Maotik (Mathieu Le Sourd) is a digital artist of immersive environments that play the intersection of art, science, and technology. His collaborations as a Factory Berlin Artist in Residence created a new role at CODE.
Maotik (Mathieu Le Sourd) is a French multimedia artist known for his immersive symphonies. His art installations have been featured at festivals like Mutek, Live Cinema in Rio, Signal Festival in Prague, the British Film Institute in London, and ARS Electronica in Linz. Accolades aside, Maotik creates architectural sculptures and metaphoric representation of setting, where his talent for playing with natural components are accentuated by transcendent sound.
As an Artist in Residence at Factory Berlin, Maotik takes on the creative code in full force. In constant collaboration with other creative technologists, he has generated an orchestra of visualizations challenging perception, while evolving within the Factory Berlin ecosystem to a new role. As the newest lecturer at CODE University of Applied Sciences, Maotik now teaches his research on the intersection between art, science, and technology. Together with his students, Maotik hopes to inspire a new understanding and generation of creatives.
How do you describe what you do?
I’ve always considered myself a digital artist. I explore different languages and the best way to communicate emotions in real-time, which is the most effective way for me to navigate a system. I like to change content while I perform, or let the audience interact and create their own visual responses. My works are audiovisual sculptures with strong architectural components. I program a computer system to a certain logic, but it has to be flexible – to improvise and adapt to new possibilities in science and sculpture. Even a screen can take hybrid forms and transpose into a space.
How does the environment affect your work?
The environment is the first element, followed by acoustics or music, then content. For example, when I did FLOW in Deep Space at ARS Electronica I got inspired by the environment and decided to work on the horizon since I grew up by the seaside. I would watch the weather hit the scenery throughout the day. As a generative artist, I do not work with anything pre-rendered or predefined since things are changing in real-time. In this situation, space truly inspired the generated outcome.
Concepts are the start of every project. Part of that includes seeing how it relates to the environment and natural phenomena. Besides looking at compositions and color palettes, music becomes a powerful medium, especially inaudible tones, like low frequencies. They are something that can vibrate into your personal orbit. I am very interested in cell expansion.
How do you work?
I work with musicians and use their frequencies to manipulate data into various waveforms with different textures and 3D components. However, the input can be anything – the flow of water, electricity – and you decide how to manipulate it. It’s very similar to a modular synthesizer, but I change the links so that an aspect is unpredictable. It’s a mastery of showing the unpredictable and understanding the impact of the accidental.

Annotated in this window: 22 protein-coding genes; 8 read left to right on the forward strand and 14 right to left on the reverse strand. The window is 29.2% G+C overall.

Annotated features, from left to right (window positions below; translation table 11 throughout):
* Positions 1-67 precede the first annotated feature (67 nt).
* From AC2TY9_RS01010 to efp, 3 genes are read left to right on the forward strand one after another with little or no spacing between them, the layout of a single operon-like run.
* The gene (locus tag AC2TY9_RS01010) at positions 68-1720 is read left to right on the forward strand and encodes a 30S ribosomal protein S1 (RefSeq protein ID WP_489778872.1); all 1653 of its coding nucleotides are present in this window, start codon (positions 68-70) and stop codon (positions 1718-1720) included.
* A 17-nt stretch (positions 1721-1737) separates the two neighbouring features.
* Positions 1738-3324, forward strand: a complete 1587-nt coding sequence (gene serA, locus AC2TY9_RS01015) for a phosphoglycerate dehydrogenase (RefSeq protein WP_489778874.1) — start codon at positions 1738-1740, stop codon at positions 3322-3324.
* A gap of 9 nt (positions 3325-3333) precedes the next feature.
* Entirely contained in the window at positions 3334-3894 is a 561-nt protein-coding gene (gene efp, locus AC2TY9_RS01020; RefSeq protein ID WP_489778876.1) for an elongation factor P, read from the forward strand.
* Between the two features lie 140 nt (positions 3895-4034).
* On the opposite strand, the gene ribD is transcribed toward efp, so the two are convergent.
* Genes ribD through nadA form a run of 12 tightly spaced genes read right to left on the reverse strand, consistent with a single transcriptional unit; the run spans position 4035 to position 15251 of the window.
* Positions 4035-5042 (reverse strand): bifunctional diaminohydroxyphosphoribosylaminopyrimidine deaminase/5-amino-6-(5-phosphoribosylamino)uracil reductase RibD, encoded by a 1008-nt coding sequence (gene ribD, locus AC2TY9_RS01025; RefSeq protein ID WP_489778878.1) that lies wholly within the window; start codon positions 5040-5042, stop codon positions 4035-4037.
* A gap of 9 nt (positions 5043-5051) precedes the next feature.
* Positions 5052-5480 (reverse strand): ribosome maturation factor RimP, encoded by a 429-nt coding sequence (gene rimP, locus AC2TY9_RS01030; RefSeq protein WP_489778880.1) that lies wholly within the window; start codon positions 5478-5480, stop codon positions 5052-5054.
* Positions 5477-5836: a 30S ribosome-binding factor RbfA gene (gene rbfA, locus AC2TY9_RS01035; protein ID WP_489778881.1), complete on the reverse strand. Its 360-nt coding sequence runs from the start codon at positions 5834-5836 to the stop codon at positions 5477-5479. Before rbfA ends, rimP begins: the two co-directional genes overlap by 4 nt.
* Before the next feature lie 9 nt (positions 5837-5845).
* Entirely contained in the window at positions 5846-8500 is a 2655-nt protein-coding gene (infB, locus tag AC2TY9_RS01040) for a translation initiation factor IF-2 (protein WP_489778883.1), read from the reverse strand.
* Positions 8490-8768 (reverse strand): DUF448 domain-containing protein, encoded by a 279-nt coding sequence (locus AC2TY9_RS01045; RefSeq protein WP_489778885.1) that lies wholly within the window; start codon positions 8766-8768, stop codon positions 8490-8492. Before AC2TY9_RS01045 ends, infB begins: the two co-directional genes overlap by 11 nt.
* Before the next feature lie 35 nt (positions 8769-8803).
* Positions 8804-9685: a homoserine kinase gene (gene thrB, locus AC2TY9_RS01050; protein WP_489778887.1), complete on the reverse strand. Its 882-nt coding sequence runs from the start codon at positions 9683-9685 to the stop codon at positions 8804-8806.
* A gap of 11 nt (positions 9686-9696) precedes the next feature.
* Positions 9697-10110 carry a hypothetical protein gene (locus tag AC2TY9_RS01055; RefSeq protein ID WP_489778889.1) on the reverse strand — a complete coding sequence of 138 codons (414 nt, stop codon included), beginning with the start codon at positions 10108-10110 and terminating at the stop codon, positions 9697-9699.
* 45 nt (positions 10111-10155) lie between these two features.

I don’t like perfection and my artwork contains a lot of randomness, so each algorithm accounts for that. For instance, say you have a kick drum and it activates a strobe – people would get bored quickly, so I relate the kick drum to other parameters and combine those with other new parameters. The iterations are limitless and each experience becomes unique. The goal is to never have the perfect image twice. This is really an obsession of mine.
What is it like to teach at CODE University of Applied Sciences?
I’ve taught workshops for the past five years and I enjoy the practice of transferring knowledge. There is a special feedback loop in education that’s rewarding. When you do design, the motive is very different, there’s another incentive. Sometimes it’s just a paycheck. With education comes curiosity, individual expression, experimentation, influence, and inspiration. Lecturing on my subject matter isn’t easy because it’s so new and it’s in evolution. Therefore, we have to learn through application rather than a standard education method or academic curriculum, which matches with CODE’s educational model.
How could someone get more involved in this field?
It is really hard to do what I do, although it is much more accessible than five – maybe even three – years ago. That’s only because it is constantly changing and it’s more and more complicated. There used to be only a few people with C++ or Java skills and now there are programs for people to program without even knowing a line of code. To learn more you have to be curious, be open-minded, and stay dedicated. You have to get inspired, start, and focus on your skills.
As society continues to embed internet culture, modes of expression will continue to turn more technological. We already see these facets in digital identities, which challenge constructs of our personal digital and analog selves. Maotik’s symphonies move us to interact with these overlaps and construct connective tissues, so we can be more sensitive, vulnerable, and accountable towards each other. Maotik’s own evolution within Berlin’s creative and tech community demonstrates how important connecting and building networks can be for collaboration.
With the addition of another role, he’ll also have more impact. Maotik has the opportunity to work together and collaborate with eager minds on how to encode environments of expression. Together, they’ll explore ways to build an infrastructure that supports practical and thoughtful development beyond the touchscreen – accidents and chaos included.